Lake Pepin

For the lake in Le Sueur County, Minnesota, see Lake Pepin (Le Sueur County, Minnesota).
Lake Pepin

Lake from the Minnesota side
Location Goodhue / Wabasha counties in Minnesota and
Pepin County, Wisconsin
Coordinates 44°29′54″N 92°18′05″W / 44.4982°N 92.3013°W / 44.4982; -92.3013Coordinates: 44°29′54″N 92°18′05″W / 44.4982°N 92.3013°W / 44.4982; -92.3013
Primary inflows Mississippi River
Primary outflows Mississippi River
Basin countries United States
Surface area 45.7 sq mi (118 km2)
Average depth 21 ft (6.4 m)
Max. depth 60 ft (18 m)
Frozen winter
Settlements Lake City, Bay City, Pepin, Maiden Rock, Stockholm, Maple Springs, Camp Lacupolis, Reads Landing

Lake Pepin is a naturally occurring lake, and the widest naturally occurring part of the Mississippi River, located approximately 60 miles downstream from Saint Paul, Minnesota. It is a widening of the river on the border between Minnesota and Wisconsin. The formation of the lake was caused by the backup of water behind the sedimentary deposits of the Chippewa River's delta. It has a surface area of about 40 square miles (100 km2) and an average depth of 21 feet (6.4 m),[1] which makes it the largest Lake on the entire Mississippi River.

The wide area of the lake stretches from Bay City, Wisconsin, in the north, down past Pepin, Wisconsin, and Reads Landing, Minnesota, in the south, with Pepin being just upstream from where the Chippewa River enters the Mississippi. The villages of Maiden Rock and Stockholm border on the Wisconsin side, while Frontenac State Park takes up a large part of the Minnesota side. The largest city on the waterfront is Lake City, Minnesota.

Lake Pepin from the Wisconsin side.

There are three marinas on the lake: the Lake City Marina, and Hansen's Harbor, both in Lake City, and Dan's Pepin Marina in Pepin, Wisconsin. There is also a private dock for the customers of the Pickle Factory restaurant in Pepin. In the winter, there are ice roads that cross the lake.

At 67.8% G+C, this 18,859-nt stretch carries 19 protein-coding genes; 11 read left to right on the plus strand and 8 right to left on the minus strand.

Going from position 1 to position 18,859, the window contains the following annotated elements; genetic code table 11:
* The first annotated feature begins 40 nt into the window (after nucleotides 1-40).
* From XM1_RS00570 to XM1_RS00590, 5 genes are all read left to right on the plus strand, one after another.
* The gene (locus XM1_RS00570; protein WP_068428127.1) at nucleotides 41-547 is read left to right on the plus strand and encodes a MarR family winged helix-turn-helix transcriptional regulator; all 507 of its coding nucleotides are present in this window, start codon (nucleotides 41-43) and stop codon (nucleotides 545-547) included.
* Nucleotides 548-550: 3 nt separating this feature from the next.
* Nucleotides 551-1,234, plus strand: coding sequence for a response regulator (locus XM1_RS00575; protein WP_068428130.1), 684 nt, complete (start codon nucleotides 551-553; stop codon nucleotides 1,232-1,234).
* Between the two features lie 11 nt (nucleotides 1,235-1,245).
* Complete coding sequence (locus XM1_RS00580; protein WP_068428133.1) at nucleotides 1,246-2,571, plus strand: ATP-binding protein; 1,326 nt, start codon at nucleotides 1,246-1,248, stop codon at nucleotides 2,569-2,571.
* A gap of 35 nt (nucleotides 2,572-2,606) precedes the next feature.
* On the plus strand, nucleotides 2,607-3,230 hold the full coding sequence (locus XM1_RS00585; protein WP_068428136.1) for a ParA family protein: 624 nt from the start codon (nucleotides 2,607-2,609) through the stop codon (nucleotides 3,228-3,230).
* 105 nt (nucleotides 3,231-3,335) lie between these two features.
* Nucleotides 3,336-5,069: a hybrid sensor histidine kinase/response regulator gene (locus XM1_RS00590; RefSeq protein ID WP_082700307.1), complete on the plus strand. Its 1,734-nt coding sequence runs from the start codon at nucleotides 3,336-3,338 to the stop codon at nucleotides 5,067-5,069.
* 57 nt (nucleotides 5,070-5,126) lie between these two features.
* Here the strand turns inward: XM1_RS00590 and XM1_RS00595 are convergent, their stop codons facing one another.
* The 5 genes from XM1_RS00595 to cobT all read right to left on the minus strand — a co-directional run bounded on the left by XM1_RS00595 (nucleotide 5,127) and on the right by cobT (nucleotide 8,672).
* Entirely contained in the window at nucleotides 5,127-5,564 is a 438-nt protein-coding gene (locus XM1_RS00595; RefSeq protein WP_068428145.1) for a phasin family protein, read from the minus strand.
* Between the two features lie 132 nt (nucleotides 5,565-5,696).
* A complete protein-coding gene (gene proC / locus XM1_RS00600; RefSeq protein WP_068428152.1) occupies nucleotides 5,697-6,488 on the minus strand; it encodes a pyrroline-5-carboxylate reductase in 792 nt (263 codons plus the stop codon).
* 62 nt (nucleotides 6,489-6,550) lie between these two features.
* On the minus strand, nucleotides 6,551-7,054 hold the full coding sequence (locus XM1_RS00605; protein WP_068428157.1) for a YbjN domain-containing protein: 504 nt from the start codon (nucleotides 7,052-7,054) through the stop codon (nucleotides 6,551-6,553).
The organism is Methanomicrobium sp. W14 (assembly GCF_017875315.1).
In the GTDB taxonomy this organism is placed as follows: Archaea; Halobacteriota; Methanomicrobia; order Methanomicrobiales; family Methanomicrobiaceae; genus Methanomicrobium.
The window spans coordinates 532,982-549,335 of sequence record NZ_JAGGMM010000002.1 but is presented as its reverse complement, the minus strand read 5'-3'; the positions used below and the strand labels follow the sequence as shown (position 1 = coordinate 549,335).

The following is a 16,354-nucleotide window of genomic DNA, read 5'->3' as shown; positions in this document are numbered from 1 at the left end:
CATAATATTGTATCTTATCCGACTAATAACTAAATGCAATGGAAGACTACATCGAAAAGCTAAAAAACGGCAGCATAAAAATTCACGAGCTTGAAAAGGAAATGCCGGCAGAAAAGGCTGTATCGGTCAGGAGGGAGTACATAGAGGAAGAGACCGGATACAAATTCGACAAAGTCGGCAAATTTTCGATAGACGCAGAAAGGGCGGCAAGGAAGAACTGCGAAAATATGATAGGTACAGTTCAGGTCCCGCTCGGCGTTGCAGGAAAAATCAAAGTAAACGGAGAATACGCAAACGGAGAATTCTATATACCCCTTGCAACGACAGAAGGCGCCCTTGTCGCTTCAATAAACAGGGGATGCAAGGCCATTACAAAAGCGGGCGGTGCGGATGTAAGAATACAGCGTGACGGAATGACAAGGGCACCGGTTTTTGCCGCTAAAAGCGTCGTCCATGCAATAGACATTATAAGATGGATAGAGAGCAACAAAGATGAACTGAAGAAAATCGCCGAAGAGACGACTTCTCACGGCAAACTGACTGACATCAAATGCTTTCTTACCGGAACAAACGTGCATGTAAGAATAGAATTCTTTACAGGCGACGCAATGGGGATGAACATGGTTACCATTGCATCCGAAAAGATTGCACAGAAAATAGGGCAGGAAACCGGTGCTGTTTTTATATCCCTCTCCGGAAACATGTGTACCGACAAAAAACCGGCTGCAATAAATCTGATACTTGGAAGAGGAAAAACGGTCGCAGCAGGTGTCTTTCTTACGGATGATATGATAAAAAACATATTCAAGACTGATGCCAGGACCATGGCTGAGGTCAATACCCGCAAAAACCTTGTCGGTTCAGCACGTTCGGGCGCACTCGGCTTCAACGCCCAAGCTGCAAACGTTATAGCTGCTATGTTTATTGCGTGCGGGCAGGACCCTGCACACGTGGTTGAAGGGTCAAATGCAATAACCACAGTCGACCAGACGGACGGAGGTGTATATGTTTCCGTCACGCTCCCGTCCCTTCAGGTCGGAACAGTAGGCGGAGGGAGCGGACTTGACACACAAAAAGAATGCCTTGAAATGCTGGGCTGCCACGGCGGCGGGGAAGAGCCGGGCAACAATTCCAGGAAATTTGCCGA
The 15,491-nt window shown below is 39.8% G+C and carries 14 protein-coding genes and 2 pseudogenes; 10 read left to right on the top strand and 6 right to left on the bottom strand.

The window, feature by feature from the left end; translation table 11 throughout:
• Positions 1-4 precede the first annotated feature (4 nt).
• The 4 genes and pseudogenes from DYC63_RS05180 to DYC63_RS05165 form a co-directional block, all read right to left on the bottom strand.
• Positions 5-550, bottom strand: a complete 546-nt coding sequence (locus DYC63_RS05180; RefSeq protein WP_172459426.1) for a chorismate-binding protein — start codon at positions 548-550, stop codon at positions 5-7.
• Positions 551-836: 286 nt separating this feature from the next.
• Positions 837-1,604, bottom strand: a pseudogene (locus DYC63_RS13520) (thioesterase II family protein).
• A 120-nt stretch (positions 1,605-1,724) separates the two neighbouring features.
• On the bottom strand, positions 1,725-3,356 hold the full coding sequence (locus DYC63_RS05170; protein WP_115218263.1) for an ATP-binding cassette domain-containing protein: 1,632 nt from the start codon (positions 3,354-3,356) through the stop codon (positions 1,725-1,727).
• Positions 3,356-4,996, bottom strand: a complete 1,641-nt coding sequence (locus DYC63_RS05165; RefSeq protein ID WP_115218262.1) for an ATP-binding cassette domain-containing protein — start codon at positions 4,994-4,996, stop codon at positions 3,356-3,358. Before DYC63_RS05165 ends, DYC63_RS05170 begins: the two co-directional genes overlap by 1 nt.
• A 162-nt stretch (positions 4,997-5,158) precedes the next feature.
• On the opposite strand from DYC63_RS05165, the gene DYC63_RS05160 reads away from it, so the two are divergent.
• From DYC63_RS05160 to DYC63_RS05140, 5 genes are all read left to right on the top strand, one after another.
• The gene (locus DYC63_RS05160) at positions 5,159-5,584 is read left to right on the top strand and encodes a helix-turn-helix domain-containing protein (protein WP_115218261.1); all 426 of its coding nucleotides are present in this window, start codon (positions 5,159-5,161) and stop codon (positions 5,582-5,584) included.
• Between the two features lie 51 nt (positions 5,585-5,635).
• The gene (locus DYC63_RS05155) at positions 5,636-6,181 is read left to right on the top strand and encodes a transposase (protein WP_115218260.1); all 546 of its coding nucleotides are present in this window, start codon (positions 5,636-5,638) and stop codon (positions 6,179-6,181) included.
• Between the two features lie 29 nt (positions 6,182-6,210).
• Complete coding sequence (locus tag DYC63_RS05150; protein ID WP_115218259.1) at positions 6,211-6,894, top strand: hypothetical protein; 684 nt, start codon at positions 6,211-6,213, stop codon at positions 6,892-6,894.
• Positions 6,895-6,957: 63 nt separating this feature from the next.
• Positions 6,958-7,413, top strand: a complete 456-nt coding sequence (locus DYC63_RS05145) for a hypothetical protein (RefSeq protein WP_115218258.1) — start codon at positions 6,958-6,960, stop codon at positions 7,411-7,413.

Maiden Rock, on Lake Pepin, is one site said to be the locale where a Dakota woman named Winona leapt to her death.[2][3]


The lake was first named in a map of New France made by Guillaume Delisle at the request of Louis XIV of France in 1703. The lake was named for Jean Pepin who settled on its shores in the late 1600s after exploring the Great Lakes from Boucherville.

Nicolas Perrot erected the first of a number of fur trade posts, Fort Saint Antoine, in 1686. In 1727 René Boucher de La Perrière and Michel Guignas built Fort Beauharnois on the lake. In 1730 it had to be rebuilt on higher ground.[4] Boucher was the military leader and Father Guignas was a missionary to the Sioux.

In 1890 it was the site of one of the worst maritime disasters on the Mississippi, known as the Sea Wing disaster when the Sea Wing ferry capsized in a bad storm, killing 98 people.[5]

In 1922, Lake City native Ralph Samuelson invented the sport of water skiing on the lake. Ever since that date, Lake City has been known as "the birthplace of waterskiing." The city celebrates with a festival called Waterski Days every year on the last weekend in June.[6][7]

The lighthouse at the entrance to the Lake City Marina is the only working lighthouse on the entire Mississippi River.

Lake Pepin is the lake that Laura and her family visit in the "Going to Town" chapter of Little House in the Big Woods, the first book in Laura Ingalls Wilder's Little House series. Laura's family and their covered wagon then cross the frozen Lake Pepin in the chapter "Going West", the first chapter of the second book, Little House on the Prairie.

As with many other lakes, this lake is also the site of alleged sightings of a monster similar to the one said to live in Loch Ness.


Lake Pepin covered in ice at sunset in December
Panoramic view of Lake Pepin from Florence Township's public beach in Frontenac.

Lake Pepin's natural flora are threatened by the increased rates of sedimentation from upstream sources, leading The Lake Pepin Legacy Alliance to call the phenomenon a "wet desert." The lake is filling in at a rate of ten times greater than pre-colonization, due largely to increased run-off from farms along the Minnesota River.[8]


  1. "Lake Pepin Minnesota DNR".
  2. Porter, Cynthya (Feb 1, 2009). "Homecoming To Explore Roles Of American Indian Women". Winona Daily News reprinted at Diversity Foundation. Retrieved 21 Oct 2015.
  3. Maiden Rock History
  4. Quimby, Mrs. Thomas Letter to Ms. Sackett. September 23, 1928 Manuscripts/Notebooks. Minnesota Historical Society, Saint Paul, Minnesota.
  5. "Day-long excursion on Lake Pepin turns into one of the deadliest disasters on Upper Mississippi". ECM Publishers. Archived from the original on April 17, 2008. Retrieved 2009-05-08.
  6. "Waterski History".
  7. "Waterski Days".
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